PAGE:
Sketchbag MaterialsFor my materials I used a cut of the pink swirly cloth, some black duck cloth that I had on hand (I figured it would hold up to a little more abuse), and then elastic and the handle material. I also ended up using some plastic canvas, but I’ll get into that a little later.


Sketchbag Piece PlacementI cut all of my pieces first. I used the pink swirls as an accent color on the inside. I also created essentially two pockets on each side. I had a couple different ideas swirling around as to what exactly I would do, but I ended up sliding the back cover into the top pocket (between the pink swirls and black cloth), then I slid the front cover between the second pocket (between the two pieces of black cloth). I placed the light pink material in between so that you can see they will end up being pockets once they are sewn.

Sketchbag Front Pocket PiecesI then cut two pieces of the pink swirls for the front pocket. I made this all one piece because I wanted to avoid having to deal with hiding seams and making it look good once the pocket was sewn onto the front cover. Because I was going to sew the front pocket on, but couldn’t do it after the inside was all sewn together, I had to go to work on the front pocket first.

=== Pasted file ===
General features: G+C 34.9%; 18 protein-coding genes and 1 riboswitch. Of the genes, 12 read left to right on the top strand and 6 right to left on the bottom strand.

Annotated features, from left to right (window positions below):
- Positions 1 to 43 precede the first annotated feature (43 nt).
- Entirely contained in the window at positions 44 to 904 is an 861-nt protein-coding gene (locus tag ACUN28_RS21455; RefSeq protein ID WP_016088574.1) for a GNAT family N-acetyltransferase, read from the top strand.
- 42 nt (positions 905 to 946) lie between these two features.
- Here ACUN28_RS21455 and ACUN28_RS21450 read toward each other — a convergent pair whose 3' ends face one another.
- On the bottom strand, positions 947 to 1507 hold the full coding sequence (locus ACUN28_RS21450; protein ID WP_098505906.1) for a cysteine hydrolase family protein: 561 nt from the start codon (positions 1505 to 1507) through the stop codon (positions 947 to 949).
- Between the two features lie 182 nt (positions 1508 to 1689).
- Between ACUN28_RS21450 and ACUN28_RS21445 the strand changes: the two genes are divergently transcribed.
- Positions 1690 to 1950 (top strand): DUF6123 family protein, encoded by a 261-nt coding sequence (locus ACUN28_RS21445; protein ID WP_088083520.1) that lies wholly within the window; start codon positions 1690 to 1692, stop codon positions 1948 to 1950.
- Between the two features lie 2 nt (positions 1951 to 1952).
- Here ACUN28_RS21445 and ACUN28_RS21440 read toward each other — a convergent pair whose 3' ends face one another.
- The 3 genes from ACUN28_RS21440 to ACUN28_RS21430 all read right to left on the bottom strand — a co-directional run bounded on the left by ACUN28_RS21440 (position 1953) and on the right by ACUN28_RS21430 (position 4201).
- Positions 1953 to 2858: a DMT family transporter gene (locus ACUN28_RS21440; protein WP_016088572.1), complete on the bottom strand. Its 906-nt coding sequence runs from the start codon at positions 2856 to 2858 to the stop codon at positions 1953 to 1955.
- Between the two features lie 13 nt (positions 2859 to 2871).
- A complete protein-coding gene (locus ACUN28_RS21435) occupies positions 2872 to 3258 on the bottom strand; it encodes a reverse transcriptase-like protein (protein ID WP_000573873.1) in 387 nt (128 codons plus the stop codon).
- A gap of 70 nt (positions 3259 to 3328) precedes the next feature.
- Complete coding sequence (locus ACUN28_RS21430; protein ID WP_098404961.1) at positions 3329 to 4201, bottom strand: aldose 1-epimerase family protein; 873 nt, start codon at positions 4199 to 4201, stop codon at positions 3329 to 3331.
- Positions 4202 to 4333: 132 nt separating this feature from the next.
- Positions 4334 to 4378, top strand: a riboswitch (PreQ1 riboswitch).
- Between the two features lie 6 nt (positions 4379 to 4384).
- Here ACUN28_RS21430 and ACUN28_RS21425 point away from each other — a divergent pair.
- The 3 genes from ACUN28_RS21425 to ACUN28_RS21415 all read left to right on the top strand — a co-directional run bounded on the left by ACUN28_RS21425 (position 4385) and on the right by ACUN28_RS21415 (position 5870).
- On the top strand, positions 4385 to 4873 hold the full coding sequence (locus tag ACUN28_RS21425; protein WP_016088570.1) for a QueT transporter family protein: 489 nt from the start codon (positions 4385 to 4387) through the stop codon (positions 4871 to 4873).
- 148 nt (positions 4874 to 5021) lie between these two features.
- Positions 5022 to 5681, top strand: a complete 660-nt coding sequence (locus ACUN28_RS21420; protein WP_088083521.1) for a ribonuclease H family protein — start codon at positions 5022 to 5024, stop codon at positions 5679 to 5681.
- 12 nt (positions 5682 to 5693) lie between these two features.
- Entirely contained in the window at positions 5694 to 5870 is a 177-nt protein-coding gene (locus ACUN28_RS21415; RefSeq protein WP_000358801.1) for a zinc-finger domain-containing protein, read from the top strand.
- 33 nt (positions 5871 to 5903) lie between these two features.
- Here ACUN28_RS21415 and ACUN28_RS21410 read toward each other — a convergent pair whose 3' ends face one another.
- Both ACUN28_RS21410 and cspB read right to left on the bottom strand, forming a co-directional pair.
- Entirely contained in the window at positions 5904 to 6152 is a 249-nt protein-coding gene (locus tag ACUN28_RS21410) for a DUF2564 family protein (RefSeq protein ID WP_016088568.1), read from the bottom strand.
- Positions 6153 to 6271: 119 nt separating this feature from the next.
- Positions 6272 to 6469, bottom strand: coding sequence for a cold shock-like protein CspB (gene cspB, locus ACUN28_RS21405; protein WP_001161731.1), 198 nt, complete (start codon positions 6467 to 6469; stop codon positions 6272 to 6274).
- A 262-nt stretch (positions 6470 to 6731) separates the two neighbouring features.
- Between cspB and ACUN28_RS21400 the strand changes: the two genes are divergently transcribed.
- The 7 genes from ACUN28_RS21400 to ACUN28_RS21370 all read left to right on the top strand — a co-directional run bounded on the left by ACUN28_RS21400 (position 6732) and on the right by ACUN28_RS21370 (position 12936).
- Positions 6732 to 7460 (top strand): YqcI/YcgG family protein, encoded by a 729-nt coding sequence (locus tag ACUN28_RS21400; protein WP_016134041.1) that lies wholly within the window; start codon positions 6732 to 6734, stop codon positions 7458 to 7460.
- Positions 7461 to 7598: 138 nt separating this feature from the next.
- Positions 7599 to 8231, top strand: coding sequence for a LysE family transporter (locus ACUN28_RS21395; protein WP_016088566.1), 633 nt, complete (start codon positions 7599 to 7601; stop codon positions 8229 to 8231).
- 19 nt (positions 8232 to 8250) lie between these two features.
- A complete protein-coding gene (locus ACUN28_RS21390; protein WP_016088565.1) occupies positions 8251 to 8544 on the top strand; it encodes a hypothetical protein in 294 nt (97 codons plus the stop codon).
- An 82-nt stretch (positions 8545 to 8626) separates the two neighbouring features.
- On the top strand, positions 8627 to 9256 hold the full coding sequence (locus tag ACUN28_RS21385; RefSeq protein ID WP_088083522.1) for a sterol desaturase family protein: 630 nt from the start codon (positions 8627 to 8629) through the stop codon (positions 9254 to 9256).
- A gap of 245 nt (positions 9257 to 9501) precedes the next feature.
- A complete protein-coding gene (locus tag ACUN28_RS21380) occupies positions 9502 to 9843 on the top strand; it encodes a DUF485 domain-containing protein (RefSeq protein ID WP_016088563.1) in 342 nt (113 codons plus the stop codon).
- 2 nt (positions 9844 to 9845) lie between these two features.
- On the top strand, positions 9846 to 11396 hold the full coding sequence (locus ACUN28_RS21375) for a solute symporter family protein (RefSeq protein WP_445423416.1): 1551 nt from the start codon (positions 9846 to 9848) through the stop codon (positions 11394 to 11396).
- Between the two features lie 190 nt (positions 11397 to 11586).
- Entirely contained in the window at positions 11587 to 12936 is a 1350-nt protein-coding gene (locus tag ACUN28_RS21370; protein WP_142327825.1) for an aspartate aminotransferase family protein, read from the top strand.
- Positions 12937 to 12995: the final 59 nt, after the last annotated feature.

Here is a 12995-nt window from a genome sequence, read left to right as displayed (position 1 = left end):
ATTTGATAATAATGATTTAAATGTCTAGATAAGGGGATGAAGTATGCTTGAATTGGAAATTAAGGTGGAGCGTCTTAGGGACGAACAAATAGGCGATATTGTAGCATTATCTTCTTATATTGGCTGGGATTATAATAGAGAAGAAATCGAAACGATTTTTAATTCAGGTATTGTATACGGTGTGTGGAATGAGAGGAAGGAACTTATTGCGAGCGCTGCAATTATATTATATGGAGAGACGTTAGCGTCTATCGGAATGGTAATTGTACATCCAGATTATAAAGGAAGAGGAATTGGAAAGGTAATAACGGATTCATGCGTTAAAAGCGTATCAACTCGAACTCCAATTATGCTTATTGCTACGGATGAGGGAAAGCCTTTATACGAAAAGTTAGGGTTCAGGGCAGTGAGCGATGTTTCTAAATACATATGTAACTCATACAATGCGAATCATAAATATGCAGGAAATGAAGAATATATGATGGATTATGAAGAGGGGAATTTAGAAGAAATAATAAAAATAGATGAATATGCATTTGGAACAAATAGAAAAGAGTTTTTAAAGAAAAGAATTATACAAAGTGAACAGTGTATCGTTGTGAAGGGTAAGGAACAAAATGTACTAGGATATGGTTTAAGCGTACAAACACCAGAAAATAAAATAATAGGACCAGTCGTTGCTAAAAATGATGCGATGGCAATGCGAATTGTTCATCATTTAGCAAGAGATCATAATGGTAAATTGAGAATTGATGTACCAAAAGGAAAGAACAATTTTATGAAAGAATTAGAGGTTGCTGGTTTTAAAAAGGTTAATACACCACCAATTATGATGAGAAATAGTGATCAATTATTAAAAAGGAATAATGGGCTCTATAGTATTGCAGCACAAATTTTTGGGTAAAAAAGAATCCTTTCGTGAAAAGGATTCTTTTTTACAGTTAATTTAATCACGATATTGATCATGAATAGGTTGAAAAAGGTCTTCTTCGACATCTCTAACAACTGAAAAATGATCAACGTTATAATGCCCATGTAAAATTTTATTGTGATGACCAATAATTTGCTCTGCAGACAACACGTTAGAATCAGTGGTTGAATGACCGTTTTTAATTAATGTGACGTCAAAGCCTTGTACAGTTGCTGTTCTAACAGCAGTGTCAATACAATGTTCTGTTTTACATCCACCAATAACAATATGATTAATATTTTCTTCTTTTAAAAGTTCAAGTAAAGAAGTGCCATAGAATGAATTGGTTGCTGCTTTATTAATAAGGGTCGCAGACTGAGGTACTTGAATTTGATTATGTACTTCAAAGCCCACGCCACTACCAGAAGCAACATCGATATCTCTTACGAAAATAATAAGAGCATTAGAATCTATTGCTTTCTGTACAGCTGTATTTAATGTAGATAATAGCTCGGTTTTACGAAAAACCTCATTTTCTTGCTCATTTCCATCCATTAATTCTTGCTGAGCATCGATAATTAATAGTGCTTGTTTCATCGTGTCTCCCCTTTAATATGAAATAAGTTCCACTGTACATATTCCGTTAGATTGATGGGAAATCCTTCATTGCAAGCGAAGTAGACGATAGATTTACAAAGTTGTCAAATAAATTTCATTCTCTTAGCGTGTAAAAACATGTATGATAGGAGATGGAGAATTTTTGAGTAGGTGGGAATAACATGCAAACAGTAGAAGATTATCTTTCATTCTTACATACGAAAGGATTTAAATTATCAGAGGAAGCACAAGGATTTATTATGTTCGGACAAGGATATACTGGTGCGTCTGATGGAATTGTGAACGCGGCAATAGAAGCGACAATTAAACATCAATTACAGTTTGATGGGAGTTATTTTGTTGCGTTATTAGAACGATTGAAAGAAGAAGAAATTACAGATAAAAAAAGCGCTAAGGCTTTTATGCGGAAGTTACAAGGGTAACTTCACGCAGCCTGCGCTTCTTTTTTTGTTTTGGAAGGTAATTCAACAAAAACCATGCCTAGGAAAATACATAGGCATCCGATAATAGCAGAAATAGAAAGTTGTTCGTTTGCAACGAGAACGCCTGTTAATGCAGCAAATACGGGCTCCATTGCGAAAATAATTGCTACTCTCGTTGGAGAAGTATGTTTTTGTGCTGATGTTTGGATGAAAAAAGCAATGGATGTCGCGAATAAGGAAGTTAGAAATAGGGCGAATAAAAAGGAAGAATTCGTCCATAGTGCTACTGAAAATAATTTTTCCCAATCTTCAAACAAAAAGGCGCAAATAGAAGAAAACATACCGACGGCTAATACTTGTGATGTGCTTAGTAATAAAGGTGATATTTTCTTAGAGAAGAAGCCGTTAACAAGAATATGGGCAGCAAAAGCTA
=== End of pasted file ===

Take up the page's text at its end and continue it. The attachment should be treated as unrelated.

Sketchbag Front Pocket Elastic PlacementsUsing the pattern I had drawn up at the beginning, I made some chalk lines on the material so that I would know exactly where the two lines of elastic would go and where the pocket would actually get sewn onto the front cover.



Sketchbag Front Pocket Elastic SewingThen came the boring part… sewing on the elastic. This was actually the hardest thing for me to do. I was winging it because I couldn’t find any really good instructions to tell me how to do this. Believe me, I looked! So I did what made sense to me. I grabbed a colored pencil and used it to figure out how big to make each loop. I decided to sew both pieces of elastic at the same time so that I wouldn’t have to worry about going back to align the second piece of elastic. So I did this for every loop… pulling the elastic over and determining where it should be sewn.

Sketchbag Front Pocket Sewing ElasticThen I wanted some flat spaces between each pencil so that when the pocket is folded the two groups of pencils should (hopefully) nestle in beside one another.

So this was the process; use the pencil to figure out the loop, sew the loop, figure out the second loop, sew the loop, figure out where the flat spot ends, sew it down, figure out the loop, sew it down, etc.